Encased: A Sci-Fi Post-Apocalyptic RPG’s Dome: many men enter, no man leaves.
Everyone comes to The Dome for different reasons. Some want to uncover its mysteries and understand why it suddenly appeared in the first place; others see it as a way to earn untold riches. Then there are those who feel a higher power drew them to the mystical structure, although there are plenty more whose “higher power” was the court system transferring them from one prison to another. Their reasons for coming are vast and varied, but their reasons for staying are all the same: they remain because they cannot leave.
Encased: A Sci-Fi Post-Apocalyptic RPG enlists players to start their own new lives under The Dome, allowing them to choose their backstories for signing away the rest of their lives to a limited square footage. Will they choose the Silver Wing managers and financiers? Maybe the White Wing scientists? Perhaps the Black Wing military personnel or the Blue Wing engineers? Or will they tough it out with the Orange Wing laborers recruited from the world’s prisons? Whatever the backgrounds, their fates are similarly sealed. Welcome to your new (and final) home.
Within the first few minutes of Encased: A Sci-Fi Post-Apocalyptic RPG, it becomes abundantly clear that Dark Crystal Games was aiming for an old school isometric RPG experience with the caveat being you can rotate the camera as needed (a nice modern touch!). Available for $29.99, this 1970s-era tactical sci-fi RPG asks players to “fight enemies, explore the anomalous wasteland, level up your character, join one of the forces in the ruined world.” A 20 hour main story journey spanning 3 acts with a 30 – 40 hour full completion time (per wing) and 14 endings in all, Encased: A Sci-Fi Post-Apocalyptic RPG offers the exact kind of gameplay fans of the original Fallout games will immediately recognize. How will your life under the Dome play out?
For my first playthrough, I chose to live life as a reformed convict in the Orange Wing, looked down on by most people in positions of authority. Although plenty of RPGs have plenty of unsavory classes, such as the thief, there’s still a sense of freedom to operate throughout the world. In Encased: A Sci-Fi Post-Apocalyptic RPG, I found a unique role where I was somewhat restricted in my ability to roam, if only mentally, because of my station as a prisoner turned forced laborer. Sure, I was able to walk around freely, but NPCs took one look at my jumpsuit and judged me immediately based off my uniform and treated me accordingly. It’s not a situation I think I’ve found myself in before in a gaming situation, so the chance to play something entirely new was fascinating.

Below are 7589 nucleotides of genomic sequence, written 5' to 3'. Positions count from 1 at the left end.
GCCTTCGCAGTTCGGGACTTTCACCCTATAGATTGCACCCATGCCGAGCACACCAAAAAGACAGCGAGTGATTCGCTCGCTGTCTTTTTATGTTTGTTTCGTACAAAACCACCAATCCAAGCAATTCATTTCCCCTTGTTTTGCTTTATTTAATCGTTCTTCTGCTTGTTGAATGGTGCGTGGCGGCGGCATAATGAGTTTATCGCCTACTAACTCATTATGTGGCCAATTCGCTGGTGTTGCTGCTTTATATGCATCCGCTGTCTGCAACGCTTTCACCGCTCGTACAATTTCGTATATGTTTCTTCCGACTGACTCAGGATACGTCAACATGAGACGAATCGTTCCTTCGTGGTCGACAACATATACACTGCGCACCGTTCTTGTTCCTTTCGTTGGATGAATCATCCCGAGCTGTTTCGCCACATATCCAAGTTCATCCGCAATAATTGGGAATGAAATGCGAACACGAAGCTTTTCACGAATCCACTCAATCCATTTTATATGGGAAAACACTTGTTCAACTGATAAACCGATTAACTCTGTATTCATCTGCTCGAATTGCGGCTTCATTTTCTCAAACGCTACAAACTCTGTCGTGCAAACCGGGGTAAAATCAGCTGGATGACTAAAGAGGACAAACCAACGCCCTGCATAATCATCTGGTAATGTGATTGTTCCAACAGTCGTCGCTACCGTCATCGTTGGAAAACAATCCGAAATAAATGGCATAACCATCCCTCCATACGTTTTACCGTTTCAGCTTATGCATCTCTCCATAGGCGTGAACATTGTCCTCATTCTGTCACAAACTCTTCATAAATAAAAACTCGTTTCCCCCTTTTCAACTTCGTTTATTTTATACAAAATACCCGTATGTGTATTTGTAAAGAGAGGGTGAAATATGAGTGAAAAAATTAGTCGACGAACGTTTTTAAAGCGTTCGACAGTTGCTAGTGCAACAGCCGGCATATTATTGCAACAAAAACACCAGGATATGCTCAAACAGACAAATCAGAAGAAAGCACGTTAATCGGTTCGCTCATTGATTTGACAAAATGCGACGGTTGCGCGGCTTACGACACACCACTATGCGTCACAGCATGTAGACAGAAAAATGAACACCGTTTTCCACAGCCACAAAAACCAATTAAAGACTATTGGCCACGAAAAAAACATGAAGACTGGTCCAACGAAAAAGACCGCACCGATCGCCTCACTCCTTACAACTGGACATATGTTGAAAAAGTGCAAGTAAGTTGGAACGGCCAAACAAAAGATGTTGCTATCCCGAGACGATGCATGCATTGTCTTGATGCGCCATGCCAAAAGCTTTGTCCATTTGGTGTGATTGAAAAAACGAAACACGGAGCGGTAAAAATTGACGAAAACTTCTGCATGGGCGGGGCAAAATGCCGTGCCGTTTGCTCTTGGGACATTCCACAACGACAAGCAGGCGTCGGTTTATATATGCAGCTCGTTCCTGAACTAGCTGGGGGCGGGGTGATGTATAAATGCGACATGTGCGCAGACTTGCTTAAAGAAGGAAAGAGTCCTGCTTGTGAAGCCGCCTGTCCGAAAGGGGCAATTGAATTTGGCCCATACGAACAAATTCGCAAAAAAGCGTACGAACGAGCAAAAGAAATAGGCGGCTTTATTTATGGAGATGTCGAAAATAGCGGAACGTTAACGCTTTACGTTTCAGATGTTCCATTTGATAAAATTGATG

Even though all wings are stuck underneath the same Dome, it doesn’t mean the world is small and known — in fact, it’s quite the opposite. As is par for the course with post-apocalyptic settings, Encased: A Sci-Fi Post-Apocalyptic RPG features a sea of broken down machinery, derelict buildings, and plenty of hidden ruins for enemies to hide in and loot to… well, loot. In fact, that’s kind of why you’re out and about in the first place — some strange things are afoot at a secret point of interest, and the higher ups need someone of your specific set of skills. Getting there is all part of the adventure, and what you find once you arrive, well… let’s just say this wasn’t in the welcome packet at all.
Encased: A Sci-Fi Post-Apocalyptic RPG’s exploration factor immediately sucked me in. There are what feels like an infinite amount of receptacles to search through, finding all sorts of items both useful and useless. Medkits contain bandages and radkits, janitor trolleys house brooms, and the odd box here and there might yield money, relics, and more. Even broken down toilets might have items stashed away in them! There is so much to just grab in every square inch of this world, making it really hard to unplug after hours of gameplay.